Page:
What is Emotional Communication and Photographic Excellence?…


This is the question Kristian Bogner asked me, and it caught me off guard.  Surprisingly, I hadn’t really thought about photographic excellence before.  As I tipped my head I looked down at my knees for a bit.  A felt a calmness begin to flow over me.  I could feel that I was about to take a large step in my artistic growth.  I felt myself opening up and started thinking deeply into the meaning of his question.  

As I opened myself up farther emotionally I started to concurrently practice a bit of internal reflection.  The path towards realizing what emotional communication in landscape photography was going to mean to me began to reveal itself.  I tempered my growing excitement out of concern that I could miss out of the subtleties of the important lesson I knew I was about to receive on emotional communication.  I wanted to see it all though clear and undistorted glasses.  Remaining objective, observant and disciplined was important.  

I prepared myself like a sponge.  I wanted to be ready to soak up every last little bit of truth that I was about to realize.

A vertical pan blur photograph of a burnt forest in winter. I developed the vertical pan blur technique for landscape photography after being inspired after reading about Freeman Patterson’s wind motion blur and multiple exposure photographs the © 2001 book he co-wrote with Andres Gallant, Photo Impressionism and the Subjective Image.  (Photo © www.brianmerry.ca)

Personal reflection

My thoughts defaulted to the technical side of photography at first.  The landscape photography journey for me started out in 1989 as a serious amateur.  I haven’t really looked back and have since branched out to add many different styles of photography to my repertoire.  My thoughts also drifted through the years of struggling through my own self directed photographic experiments.  I stumbled gleefully through the trial and error learning picking up the fundamentals of exposure and flash photography, refining my technical skill along the way. 

I thought about the circular polarizer and a 2 and 3 stop graduated neutral density filters that I used to use back then.  The colour intensifying filters like the sig-ray golden’ blue polarizer and the cokin blue/yellow polarizer were frequently in front of my camera lens 15 years ago.  I used to use these colour intensifying filters when I shot with Fujichrome Velvia film.

What about having Great Gear and near perfect technique?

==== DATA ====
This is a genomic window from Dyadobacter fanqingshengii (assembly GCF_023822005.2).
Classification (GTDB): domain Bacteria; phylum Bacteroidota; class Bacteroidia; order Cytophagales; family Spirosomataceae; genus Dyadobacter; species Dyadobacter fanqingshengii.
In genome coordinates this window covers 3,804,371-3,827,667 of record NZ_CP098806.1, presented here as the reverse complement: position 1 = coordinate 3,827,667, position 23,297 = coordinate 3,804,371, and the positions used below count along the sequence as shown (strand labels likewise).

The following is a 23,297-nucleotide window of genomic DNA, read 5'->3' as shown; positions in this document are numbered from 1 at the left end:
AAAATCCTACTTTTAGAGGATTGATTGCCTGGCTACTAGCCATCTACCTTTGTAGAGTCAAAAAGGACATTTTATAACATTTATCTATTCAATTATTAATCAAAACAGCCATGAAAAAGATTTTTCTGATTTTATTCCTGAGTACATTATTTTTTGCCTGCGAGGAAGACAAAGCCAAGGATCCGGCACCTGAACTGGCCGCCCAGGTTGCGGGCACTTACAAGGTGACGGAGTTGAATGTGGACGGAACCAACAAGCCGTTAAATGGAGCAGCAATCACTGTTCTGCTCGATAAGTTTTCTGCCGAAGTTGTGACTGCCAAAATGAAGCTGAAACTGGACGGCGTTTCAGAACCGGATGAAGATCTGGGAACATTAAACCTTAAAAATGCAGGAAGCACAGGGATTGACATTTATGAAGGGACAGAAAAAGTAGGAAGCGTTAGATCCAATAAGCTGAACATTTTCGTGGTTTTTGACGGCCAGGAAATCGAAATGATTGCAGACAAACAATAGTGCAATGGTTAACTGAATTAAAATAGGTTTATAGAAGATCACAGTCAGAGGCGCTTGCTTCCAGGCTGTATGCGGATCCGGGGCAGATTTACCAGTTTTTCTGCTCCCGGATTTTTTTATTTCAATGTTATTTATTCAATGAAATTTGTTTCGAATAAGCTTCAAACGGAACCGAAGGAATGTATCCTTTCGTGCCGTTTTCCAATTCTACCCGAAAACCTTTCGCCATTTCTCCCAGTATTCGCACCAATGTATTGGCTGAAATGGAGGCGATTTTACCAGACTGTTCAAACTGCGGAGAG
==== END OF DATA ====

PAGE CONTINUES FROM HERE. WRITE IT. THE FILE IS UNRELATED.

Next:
I thought about HDR and my raw workflow through Digital Professional Photographer (for canon users), Adobe Lightroom and Photoshop.  I thought about my decades long financial journey from my “el cheapo” kit lens to the pro set of lens that I use today.  Having Great gear does help to produce good photography.  I thought about the long road I took moving up through the lens quality scale towards eventually owning the best set of Nikon lens, the Nikon trilogy set of lens.  Then, after switching to Canon I started using the best lens in the Canon line up too.  

I also thought about how digital sensors and camera bodies have evolved over the years.  I started out shooting digitally with a Nikon D1, 2.74 MP Pro DSLR.  Now I use the beautiful 30 MP Canon 5D mark IV.  BTW, that Nikon D1 cost me about $5000 in ~2002, 15 years ago.  That was a lot of cash to pay to buy the best pro DSLR on the market at the time.  Now my Canon 5D mark IV cost less than that, 15 years later!

  “Hummm,… But all that cool equipment is just, well,… stuff!  The equipment is not Who You ARE or How You FEEL.”

The artistic side of photography

After a while I realized that having great gear and becoming technically proficient isn’t photographic excellence.  It is necessary to become technically proficient with your gear so you don’t think about it when you use it.  However, there is something more needed to achieve “Excellence” in landscape photography.  Remember the saying, “it’s not the camera, it’s the photographer”, right?  Having the best photography gear on the market helps, but it doesn’t make you a Great photographer.  Just like buying the best woodworking tools or oil painting brushes and paints available doesn’t make you a master wood-carver or celebrated painter either.


I felt my way through the process towards digitally creating an Infrared interpretation of an RGB image. There were no examples or blog posts to learn this technique from.  I simply looked at my RGB image and interpreted through the Infrared Spectrum.  Now, six years later, I see this technique popping up all around the World.   That’s six years after I created this photograph.  © www.brianmerry.ca

After a while I could feel my perception broadening.  I could feel the muscles in my face relaxing as I began to completely understand and open up about how I truly felt about his question.  How did I REALLY FEEL about my answer to his evocative question?  Then, the true meaning of emotional communication came to me like I’d known the answer for decades already.


And,… the breakthrough, Intentional Emotional Communication!

To me, photographic excellence means becoming fluent with the connection between the technical aspects of photography and our deep emotional reaction to all beautiful things so that our pure, raw emotion can be captured in the camera, cared for in the editing process and communicated through the photograph later with ease to the viewer as an uninterrupted extension of my own personal expression through pure, RAW emotional communication.


To me, this is photographic excellence and this is what I set out to do every time I pick up the camera.